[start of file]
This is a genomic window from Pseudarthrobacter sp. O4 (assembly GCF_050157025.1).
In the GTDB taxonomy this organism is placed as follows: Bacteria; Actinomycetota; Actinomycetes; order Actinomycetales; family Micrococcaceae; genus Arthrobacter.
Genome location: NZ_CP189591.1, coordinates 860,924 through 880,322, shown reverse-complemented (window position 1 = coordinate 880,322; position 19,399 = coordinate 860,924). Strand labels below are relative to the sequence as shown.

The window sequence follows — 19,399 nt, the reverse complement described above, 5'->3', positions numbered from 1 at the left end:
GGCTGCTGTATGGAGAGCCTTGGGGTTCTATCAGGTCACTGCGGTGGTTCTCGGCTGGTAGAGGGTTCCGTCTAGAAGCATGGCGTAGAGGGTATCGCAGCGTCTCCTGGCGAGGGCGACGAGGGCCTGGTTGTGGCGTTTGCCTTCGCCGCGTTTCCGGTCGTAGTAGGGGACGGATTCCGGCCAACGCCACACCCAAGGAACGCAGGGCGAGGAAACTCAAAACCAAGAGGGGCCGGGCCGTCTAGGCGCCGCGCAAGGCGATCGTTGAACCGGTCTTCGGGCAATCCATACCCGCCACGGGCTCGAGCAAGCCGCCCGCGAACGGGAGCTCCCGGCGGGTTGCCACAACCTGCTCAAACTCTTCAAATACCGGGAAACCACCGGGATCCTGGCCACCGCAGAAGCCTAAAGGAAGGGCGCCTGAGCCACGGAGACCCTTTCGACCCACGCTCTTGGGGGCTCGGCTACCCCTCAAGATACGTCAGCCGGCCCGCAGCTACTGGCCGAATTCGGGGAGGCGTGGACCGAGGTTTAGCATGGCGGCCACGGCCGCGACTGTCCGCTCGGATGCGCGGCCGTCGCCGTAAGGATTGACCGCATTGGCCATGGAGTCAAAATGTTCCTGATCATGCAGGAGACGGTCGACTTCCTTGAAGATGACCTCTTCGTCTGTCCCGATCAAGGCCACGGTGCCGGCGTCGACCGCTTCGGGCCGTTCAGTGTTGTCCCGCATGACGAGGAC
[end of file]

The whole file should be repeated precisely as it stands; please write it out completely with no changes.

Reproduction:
This is a genomic window from Pseudarthrobacter sp. O4 (assembly GCF_050157025.1).
In the GTDB taxonomy this organism is placed as follows: Bacteria; Actinomycetota; Actinomycetes; order Actinomycetales; family Micrococcaceae; genus Arthrobacter.
Genome location: NZ_CP189591.1, coordinates 860,924 through 880,322, shown reverse-complemented (window position 1 = coordinate 880,322; position 19,399 = coordinate 860,924). Strand labels below are relative to the sequence as shown.

The window sequence follows — 19,399 nt, the reverse complement described above, 5'->3', positions numbered from 1 at the left end:
GGCTGCTGTATGGAGAGCCTTGGGGTTCTATCAGGTCACTGCGGTGGTTCTCGGCTGGTAGAGGGTTCCGTCTAGAAGCATGGCGTAGAGGGTATCGCAGCGTCTCCTGGCGAGGGCGACGAGGGCCTGGTTGTGGCGTTTGCCTTCGCCGCGTTTCCGGTCGTAGTAGGGGACGGATTCCGGCCAACGCCACACCCAAGGAACGCAGGGCGAGGAAACTCAAAACCAAGAGGGGCCGGGCCGTCTAGGCGCCGCGCAAGGCGATCGTTGAACCGGTCTTCGGGCAATCCATACCCGCCACGGGCTCGAGCAAGCCGCCCGCGAACGGGAGCTCCCGGCGGGTTGCCACAACCTGCTCAAACTCTTCAAATACCGGGAAACCACCGGGATCCTGGCCACCGCAGAAGCCTAAAGGAAGGGCGCCTGAGCCACGGAGACCCTTTCGACCCACGCTCTTGGGGGCTCGGCTACCCCTCAAGATACGTCAGCCGGCCCGCAGCTACTGGCCGAATTCGGGGAGGCGTGGACCGAGGTTTAGCATGGCGGCCACGGCCGCGACTGTCCGCTCGGATGCGCGGCCGTCGCCGTAAGGATTGACCGCATTGGCCATGGAGTCAAAATGTTCCTGATCATGCAGGAGACGGTCGACTTCCTTGAAGATGACCTCTTCGTCTGTCCCGATCAAGGCCACGGTGCCGGCGTCGACCGCTTCGGGCCGTTCAGTGTTGTCCCGCATGACGAGGAC